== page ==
Billy Joel’s worldwide hit “Just The Way You Are” was released two months before my birth, in September 1977. I love it dearly. It’s a perfectly-produced piece of soft rock, with a lyric that tells us just what we want to hear.
And that’s precisely what’s wrong with it.
Pop music has always lied to us, but “Just The Way You Are” is caught up in something far more insidious: the art of self-delusion.
To be fair, the signs are all there in the production: the beautiful electric piano that opens the song, drenched in chorus and phase shifts, is the aural equivalent of amniotic fluid. You could sleep forever in its womb-like substance.
The inherent contradiction in the song lies with the narrator saying he loves you just the way you are, while simultaneously pleading on several occasions to “don’t go changing”. None of us remains the same throughout our lives, and that’s a fact you have to accept if you’re going to have a successful long-term relationship.
There’s a difference between shared nostalgia and mourning for a past that you will never recapture. If, caught up in the flush of first love, you’re hoping that you’ll always be cocooned in that electric piano, you’re in for one hell of a comedown.
The spread of the soft-rock meme of eternal, unchanging love takes flight as Joel first sings the line, “I’ll take you just the way you are”. At this point, the tenor sax refrain sashays in, as it always does in songs about love, or dance/pop tracks about moving on up and kicking deadbeats to the curb (thank you M People).
On verse 2, a lush wash of breathy synth underpins the depth of the narrator’s desire to keep his lover rooted in the present: “Don’t go trying some new fashion, don’t change the colour of your hair” – there’s most gay men ruled out right there.
The beauty of the music then covers a multitude of sins in the next line, “You always have my unspoken passion, although I might not seem to care.”
That doesn’t cut it, I’m afraid. “You know I love you” does not make up for not being there when your partner needs you, ignoring his needs, and putting him last on your list of priorities, because of some unspoken passion. If it’s unspoken, how is he supposed to know it’s there?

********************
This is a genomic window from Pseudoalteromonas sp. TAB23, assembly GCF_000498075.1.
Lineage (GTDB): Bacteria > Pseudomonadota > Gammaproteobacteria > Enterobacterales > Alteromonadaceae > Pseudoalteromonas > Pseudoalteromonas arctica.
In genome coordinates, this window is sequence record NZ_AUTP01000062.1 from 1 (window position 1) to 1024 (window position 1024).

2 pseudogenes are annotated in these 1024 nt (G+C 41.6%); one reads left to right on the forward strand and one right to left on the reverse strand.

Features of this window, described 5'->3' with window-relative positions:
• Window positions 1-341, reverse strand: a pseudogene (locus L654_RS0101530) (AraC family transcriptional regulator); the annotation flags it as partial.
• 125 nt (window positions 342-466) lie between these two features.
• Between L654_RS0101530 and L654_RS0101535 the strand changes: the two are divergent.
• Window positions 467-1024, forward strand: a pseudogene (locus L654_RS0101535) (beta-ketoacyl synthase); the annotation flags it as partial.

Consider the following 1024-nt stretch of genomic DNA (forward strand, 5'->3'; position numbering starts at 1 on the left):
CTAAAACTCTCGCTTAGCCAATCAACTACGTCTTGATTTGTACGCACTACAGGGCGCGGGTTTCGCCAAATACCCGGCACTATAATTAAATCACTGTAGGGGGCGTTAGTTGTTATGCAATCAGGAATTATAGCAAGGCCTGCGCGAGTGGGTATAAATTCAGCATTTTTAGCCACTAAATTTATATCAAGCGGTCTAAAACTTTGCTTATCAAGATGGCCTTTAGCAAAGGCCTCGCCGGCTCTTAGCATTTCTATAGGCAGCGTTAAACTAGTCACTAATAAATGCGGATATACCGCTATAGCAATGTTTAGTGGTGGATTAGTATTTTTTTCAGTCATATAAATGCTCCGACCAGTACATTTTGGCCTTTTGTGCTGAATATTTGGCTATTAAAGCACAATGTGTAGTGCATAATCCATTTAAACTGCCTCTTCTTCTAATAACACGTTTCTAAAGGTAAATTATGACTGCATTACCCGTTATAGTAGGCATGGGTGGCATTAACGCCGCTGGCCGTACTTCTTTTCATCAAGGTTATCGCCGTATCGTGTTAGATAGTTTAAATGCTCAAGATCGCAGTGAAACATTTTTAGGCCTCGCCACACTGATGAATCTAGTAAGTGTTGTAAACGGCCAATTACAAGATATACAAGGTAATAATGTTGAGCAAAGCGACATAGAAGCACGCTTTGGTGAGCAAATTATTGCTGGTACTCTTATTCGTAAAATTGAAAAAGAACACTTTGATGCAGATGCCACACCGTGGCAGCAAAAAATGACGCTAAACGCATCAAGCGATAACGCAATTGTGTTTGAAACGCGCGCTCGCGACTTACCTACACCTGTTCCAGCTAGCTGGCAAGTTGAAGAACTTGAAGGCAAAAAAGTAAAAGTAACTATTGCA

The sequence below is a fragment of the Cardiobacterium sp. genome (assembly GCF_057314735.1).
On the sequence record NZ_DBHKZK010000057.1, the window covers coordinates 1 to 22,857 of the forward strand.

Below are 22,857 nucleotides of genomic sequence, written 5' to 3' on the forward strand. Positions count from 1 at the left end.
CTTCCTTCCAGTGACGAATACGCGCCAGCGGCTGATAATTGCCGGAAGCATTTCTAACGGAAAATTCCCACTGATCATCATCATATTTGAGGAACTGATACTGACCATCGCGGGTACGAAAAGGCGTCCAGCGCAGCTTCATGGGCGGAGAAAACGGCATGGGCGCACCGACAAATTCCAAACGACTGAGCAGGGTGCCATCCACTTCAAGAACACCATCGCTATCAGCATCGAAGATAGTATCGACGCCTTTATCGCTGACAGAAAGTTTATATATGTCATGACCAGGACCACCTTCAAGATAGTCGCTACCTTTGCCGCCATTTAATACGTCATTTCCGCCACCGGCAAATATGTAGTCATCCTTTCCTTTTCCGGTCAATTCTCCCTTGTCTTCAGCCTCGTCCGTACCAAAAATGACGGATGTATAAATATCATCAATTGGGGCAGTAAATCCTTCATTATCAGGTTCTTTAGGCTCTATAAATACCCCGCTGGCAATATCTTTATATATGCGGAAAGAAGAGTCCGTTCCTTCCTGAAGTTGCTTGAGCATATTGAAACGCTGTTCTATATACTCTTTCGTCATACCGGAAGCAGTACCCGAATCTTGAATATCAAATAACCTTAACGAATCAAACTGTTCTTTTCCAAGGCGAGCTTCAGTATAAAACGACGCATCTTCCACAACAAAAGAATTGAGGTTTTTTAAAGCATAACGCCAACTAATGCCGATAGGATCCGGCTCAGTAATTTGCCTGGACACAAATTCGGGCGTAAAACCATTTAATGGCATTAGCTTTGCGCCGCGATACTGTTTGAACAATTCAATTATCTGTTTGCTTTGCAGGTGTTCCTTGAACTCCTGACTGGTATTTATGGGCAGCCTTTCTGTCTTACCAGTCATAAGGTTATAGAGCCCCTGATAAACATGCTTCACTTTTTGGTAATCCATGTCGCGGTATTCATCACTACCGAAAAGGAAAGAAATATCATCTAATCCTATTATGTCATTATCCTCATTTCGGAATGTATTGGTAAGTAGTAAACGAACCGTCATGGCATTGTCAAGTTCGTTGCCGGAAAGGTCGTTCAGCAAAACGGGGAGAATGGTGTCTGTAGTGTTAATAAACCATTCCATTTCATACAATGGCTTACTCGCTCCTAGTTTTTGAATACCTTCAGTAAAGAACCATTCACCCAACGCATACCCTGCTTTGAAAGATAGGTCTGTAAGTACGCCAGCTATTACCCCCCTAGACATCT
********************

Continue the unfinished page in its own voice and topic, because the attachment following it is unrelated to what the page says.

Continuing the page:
Communication doesn’t seem high on the priority list here. The line, “I don’t want clever conversation, I never want to work that hard” is repeated twice in the song. Relationships are hard work, and conversation skills – clever or otherwise – are something you’re going to need. Sometimes you’re the diplomat, sometimes you’re the life coach, sometimes you’re an arsehole. Or all three in succession.
By the time we reach the middle-eight, it sounds as though the lover isn’t convinced. As the narrator continues to plead for him not to change, the narrator asks, “What will it take till you believe in me, the way that I believe in you?”
Maybe the lover knows that the narrator has fallen in love with an image, a frozen moment in time, rather than a real, evolving person.
And as is often the case, the narrator expects something without necessarily giving it in return. While being lulled into a false sense of security over three glorious minutes, including an instrumental break with the ubiquitous sax and a floating string arrangement that sounds like its being piped in via an elevator held up by angels, we get to the final repeat of “I love you just the way you are”, in which Joel jumps to an unexpected and previously unintroduced chord. It’s ok for him to change, then.
Ironically, Joel reportedly didn’t like the song, which was written about his then wife Elizabeth Weber. They parted ways in 1982.
It sits neatly alongside other tracks on one of Joel’s most famous albums, “The Stranger”, the title track of which alludes to the fact that we can perhaps never really know a person, no matter how much we love them, or how long they’re in our lives.
The lesson? Enjoy the dream that pop music paints, but don’t forget to wake up afterwards.